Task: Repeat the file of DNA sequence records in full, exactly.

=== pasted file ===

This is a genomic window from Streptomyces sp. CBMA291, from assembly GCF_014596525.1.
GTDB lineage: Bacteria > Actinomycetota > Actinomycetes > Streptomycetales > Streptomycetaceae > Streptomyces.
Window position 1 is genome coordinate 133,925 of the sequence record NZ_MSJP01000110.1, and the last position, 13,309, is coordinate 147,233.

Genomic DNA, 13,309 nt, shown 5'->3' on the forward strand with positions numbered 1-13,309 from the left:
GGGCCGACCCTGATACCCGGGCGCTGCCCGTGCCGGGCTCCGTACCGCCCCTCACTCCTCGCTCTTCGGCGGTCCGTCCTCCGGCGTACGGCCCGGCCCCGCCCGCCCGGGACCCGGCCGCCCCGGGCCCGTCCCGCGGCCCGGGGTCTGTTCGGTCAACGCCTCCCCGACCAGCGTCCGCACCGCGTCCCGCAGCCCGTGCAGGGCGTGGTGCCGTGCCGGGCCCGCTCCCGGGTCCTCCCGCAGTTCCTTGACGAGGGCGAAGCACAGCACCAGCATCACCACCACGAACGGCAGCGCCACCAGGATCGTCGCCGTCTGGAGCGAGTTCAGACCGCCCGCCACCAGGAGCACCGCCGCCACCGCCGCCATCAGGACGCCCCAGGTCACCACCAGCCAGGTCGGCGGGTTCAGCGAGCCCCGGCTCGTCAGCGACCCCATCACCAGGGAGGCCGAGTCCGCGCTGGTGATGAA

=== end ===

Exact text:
This is a genomic window from Streptomyces sp. CBMA291, from assembly GCF_014596525.1.
GTDB lineage: Bacteria > Actinomycetota > Actinomycetes > Streptomycetales > Streptomycetaceae > Streptomyces.
Window position 1 is genome coordinate 133,925 of the sequence record NZ_MSJP01000110.1, and the last position, 13,309, is coordinate 147,233.

Genomic DNA, 13,309 nt, shown 5'->3' on the forward strand with positions numbered 1-13,309 from the left:
GGGCCGACCCTGATACCCGGGCGCTGCCCGTGCCGGGCTCCGTACCGCCCCTCACTCCTCGCTCTTCGGCGGTCCGTCCTCCGGCGTACGGCCCGGCCCCGCCCGCCCGGGACCCGGCCGCCCCGGGCCCGTCCCGCGGCCCGGGGTCTGTTCGGTCAACGCCTCCCCGACCAGCGTCCGCACCGCGTCCCGCAGCCCGTGCAGGGCGTGGTGCCGTGCCGGGCCCGCTCCCGGGTCCTCCCGCAGTTCCTTGACGAGGGCGAAGCACAGCACCAGCATCACCACCACGAACGGCAGCGCCACCAGGATCGTCGCCGTCTGGAGCGAGTTCAGACCGCCCGCCACCAGGAGCACCGCCGCCACCGCCGCCATCAGGACGCCCCAGGTCACCACCAGCCAGGTCGGCGGGTTCAGCGAGCCCCGGCTCGTCAGCGACCCCATCACCAGGGAGGCCGAGTCCGCGCTGGTGATGAA